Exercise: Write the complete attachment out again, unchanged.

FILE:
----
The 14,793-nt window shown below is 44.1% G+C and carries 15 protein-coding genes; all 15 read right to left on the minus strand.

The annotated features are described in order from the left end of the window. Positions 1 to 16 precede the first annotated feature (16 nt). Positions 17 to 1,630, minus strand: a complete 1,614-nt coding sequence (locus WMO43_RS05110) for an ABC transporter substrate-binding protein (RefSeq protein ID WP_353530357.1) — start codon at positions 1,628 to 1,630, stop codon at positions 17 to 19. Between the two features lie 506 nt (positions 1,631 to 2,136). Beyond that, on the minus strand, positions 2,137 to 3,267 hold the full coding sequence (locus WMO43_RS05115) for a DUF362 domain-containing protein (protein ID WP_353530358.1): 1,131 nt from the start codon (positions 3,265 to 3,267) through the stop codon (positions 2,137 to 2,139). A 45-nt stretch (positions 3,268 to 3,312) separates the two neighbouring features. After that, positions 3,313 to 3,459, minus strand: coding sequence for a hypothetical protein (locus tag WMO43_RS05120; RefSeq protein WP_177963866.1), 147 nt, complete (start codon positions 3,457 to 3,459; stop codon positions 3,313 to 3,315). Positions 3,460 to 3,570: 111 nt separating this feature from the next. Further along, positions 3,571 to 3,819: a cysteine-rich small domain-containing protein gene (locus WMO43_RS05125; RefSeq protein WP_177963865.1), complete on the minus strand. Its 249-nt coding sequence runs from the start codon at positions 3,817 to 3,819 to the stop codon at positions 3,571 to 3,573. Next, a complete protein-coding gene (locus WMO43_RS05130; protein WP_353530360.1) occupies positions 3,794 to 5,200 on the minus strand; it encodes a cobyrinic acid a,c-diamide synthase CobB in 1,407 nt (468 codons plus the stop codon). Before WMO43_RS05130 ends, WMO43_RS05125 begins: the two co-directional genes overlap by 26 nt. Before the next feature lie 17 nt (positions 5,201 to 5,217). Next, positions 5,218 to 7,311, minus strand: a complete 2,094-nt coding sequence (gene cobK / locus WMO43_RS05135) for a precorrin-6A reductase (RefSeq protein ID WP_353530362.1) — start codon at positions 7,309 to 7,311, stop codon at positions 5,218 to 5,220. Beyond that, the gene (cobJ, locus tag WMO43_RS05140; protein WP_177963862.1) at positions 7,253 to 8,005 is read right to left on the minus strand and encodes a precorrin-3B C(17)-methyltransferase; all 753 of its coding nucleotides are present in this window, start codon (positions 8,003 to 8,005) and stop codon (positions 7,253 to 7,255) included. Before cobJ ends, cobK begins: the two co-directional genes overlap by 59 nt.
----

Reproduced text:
The 14,793-nt window shown below is 44.1% G+C and carries 15 protein-coding genes; all 15 read right to left on the minus strand.

The annotated features are described in order from the left end of the window. Positions 1 to 16 precede the first annotated feature (16 nt). Positions 17 to 1,630, minus strand: a complete 1,614-nt coding sequence (locus WMO43_RS05110) for an ABC transporter substrate-binding protein (RefSeq protein ID WP_353530357.1) — start codon at positions 1,628 to 1,630, stop codon at positions 17 to 19. Between the two features lie 506 nt (positions 1,631 to 2,136). Beyond that, on the minus strand, positions 2,137 to 3,267 hold the full coding sequence (locus WMO43_RS05115) for a DUF362 domain-containing protein (protein ID WP_353530358.1): 1,131 nt from the start codon (positions 3,265 to 3,267) through the stop codon (positions 2,137 to 2,139). A 45-nt stretch (positions 3,268 to 3,312) separates the two neighbouring features. After that, positions 3,313 to 3,459, minus strand: coding sequence for a hypothetical protein (locus tag WMO43_RS05120; RefSeq protein WP_177963866.1), 147 nt, complete (start codon positions 3,457 to 3,459; stop codon positions 3,313 to 3,315). Positions 3,460 to 3,570: 111 nt separating this feature from the next. Further along, positions 3,571 to 3,819: a cysteine-rich small domain-containing protein gene (locus WMO43_RS05125; RefSeq protein WP_177963865.1), complete on the minus strand. Its 249-nt coding sequence runs from the start codon at positions 3,817 to 3,819 to the stop codon at positions 3,571 to 3,573. Next, a complete protein-coding gene (locus WMO43_RS05130; protein WP_353530360.1) occupies positions 3,794 to 5,200 on the minus strand; it encodes a cobyrinic acid a,c-diamide synthase CobB in 1,407 nt (468 codons plus the stop codon). Before WMO43_RS05130 ends, WMO43_RS05125 begins: the two co-directional genes overlap by 26 nt. Before the next feature lie 17 nt (positions 5,201 to 5,217). Next, positions 5,218 to 7,311, minus strand: a complete 2,094-nt coding sequence (gene cobK / locus WMO43_RS05135) for a precorrin-6A reductase (RefSeq protein ID WP_353530362.1) — start codon at positions 7,309 to 7,311, stop codon at positions 5,218 to 5,220. Beyond that, the gene (cobJ, locus tag WMO43_RS05140; protein WP_177963862.1) at positions 7,253 to 8,005 is read right to left on the minus strand and encodes a precorrin-3B C(17)-methyltransferase; all 753 of its coding nucleotides are present in this window, start codon (positions 8,003 to 8,005) and stop codon (positions 7,253 to 7,255) included. Before cobJ ends, cobK begins: the two co-directional genes overlap by 59 nt.